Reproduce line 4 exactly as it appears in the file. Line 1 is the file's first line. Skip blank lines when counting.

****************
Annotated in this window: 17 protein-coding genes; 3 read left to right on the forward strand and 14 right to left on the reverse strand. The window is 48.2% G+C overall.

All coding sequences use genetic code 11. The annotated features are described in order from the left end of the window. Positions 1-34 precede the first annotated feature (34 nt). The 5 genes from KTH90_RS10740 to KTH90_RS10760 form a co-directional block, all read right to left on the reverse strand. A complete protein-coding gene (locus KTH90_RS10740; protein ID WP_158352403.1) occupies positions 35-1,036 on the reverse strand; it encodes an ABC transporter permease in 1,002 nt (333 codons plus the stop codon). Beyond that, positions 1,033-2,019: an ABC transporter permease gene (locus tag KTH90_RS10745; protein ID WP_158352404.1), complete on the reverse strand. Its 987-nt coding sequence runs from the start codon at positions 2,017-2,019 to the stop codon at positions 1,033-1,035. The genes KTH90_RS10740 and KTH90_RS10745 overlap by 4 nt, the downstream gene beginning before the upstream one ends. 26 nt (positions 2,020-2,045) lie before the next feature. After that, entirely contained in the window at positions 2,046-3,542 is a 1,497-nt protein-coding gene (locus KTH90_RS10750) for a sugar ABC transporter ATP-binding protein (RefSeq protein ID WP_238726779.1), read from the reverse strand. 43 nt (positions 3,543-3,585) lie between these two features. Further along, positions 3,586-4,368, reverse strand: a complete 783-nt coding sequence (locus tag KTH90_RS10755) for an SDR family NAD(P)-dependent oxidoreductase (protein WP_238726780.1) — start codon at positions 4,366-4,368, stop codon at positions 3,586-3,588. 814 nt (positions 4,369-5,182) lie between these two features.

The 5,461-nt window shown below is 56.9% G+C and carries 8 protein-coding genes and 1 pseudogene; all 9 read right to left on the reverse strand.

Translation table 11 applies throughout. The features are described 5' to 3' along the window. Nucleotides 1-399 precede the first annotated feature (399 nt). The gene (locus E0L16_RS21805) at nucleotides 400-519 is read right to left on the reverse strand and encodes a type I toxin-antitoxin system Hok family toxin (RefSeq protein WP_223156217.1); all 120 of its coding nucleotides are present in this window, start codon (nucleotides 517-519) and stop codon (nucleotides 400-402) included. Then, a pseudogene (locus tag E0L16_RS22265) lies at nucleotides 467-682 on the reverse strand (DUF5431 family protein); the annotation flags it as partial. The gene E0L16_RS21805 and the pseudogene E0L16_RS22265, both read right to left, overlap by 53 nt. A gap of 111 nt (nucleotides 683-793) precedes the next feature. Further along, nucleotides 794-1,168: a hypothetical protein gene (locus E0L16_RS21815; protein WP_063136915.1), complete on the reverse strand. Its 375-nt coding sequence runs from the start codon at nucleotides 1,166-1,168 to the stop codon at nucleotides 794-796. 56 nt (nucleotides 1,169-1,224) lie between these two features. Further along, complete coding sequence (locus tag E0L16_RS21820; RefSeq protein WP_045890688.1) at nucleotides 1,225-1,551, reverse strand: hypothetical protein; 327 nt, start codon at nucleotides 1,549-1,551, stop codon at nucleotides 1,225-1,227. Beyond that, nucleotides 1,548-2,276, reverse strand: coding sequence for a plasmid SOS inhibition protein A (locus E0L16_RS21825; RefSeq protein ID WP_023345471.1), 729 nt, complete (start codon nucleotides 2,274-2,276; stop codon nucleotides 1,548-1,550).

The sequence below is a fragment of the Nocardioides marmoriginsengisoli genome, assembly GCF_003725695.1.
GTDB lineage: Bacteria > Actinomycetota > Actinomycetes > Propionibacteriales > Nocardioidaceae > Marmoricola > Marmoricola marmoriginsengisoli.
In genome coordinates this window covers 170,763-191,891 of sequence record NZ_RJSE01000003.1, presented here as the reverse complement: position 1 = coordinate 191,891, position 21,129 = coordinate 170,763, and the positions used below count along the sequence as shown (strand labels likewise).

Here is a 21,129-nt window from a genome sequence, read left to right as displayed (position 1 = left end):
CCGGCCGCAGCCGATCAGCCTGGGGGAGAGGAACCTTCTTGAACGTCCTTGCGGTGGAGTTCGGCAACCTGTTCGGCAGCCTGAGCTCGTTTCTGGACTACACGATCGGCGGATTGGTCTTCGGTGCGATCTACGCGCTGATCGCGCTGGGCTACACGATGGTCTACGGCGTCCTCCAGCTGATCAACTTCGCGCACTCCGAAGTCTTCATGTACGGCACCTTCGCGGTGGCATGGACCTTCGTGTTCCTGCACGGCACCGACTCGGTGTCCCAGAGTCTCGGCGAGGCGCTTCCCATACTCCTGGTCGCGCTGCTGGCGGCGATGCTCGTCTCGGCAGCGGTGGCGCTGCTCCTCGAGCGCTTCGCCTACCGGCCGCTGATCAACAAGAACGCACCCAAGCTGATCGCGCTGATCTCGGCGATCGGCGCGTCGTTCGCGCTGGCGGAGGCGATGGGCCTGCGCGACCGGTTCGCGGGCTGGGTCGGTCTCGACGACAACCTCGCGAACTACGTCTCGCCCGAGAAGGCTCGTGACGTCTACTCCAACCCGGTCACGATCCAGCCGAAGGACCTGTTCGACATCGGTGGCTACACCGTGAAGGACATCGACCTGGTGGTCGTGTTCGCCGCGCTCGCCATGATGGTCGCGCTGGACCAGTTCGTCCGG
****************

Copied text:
Translation table 11 applies throughout. The features are described 5' to 3' along the window. Nucleotides 1-399 precede the first annotated feature (399 nt). The gene (locus E0L16_RS21805) at nucleotides 400-519 is read right to left on the reverse strand and encodes a type I toxin-antitoxin system Hok family toxin (RefSeq protein WP_223156217.1); all 120 of its coding nucleotides are present in this window, start codon (nucleotides 517-519) and stop codon (nucleotides 400-402) included. Then, a pseudogene (locus tag E0L16_RS22265) lies at nucleotides 467-682 on the reverse strand (DUF5431 family protein); the annotation flags it as partial. The gene E0L16_RS21805 and the pseudogene E0L16_RS22265, both read right to left, overlap by 53 nt. A gap of 111 nt (nucleotides 683-793) precedes the next feature. Further along, nucleotides 794-1,168: a hypothetical protein gene (locus E0L16_RS21815; protein WP_063136915.1), complete on the reverse strand. Its 375-nt coding sequence runs from the start codon at nucleotides 1,166-1,168 to the stop codon at nucleotides 794-796. 56 nt (nucleotides 1,169-1,224) lie between these two features. Further along, complete coding sequence (locus tag E0L16_RS21820; RefSeq protein WP_045890688.1) at nucleotides 1,225-1,551, reverse strand: hypothetical protein; 327 nt, start codon at nucleotides 1,549-1,551, stop codon at nucleotides 1,225-1,227. Beyond that, nucleotides 1,548-2,276, reverse strand: coding sequence for a plasmid SOS inhibition protein A (locus E0L16_RS21825; RefSeq protein ID WP_023345471.1), 729 nt, complete (start codon nucleotides 2,274-2,276; stop codon nucleotides 1,548-1,550).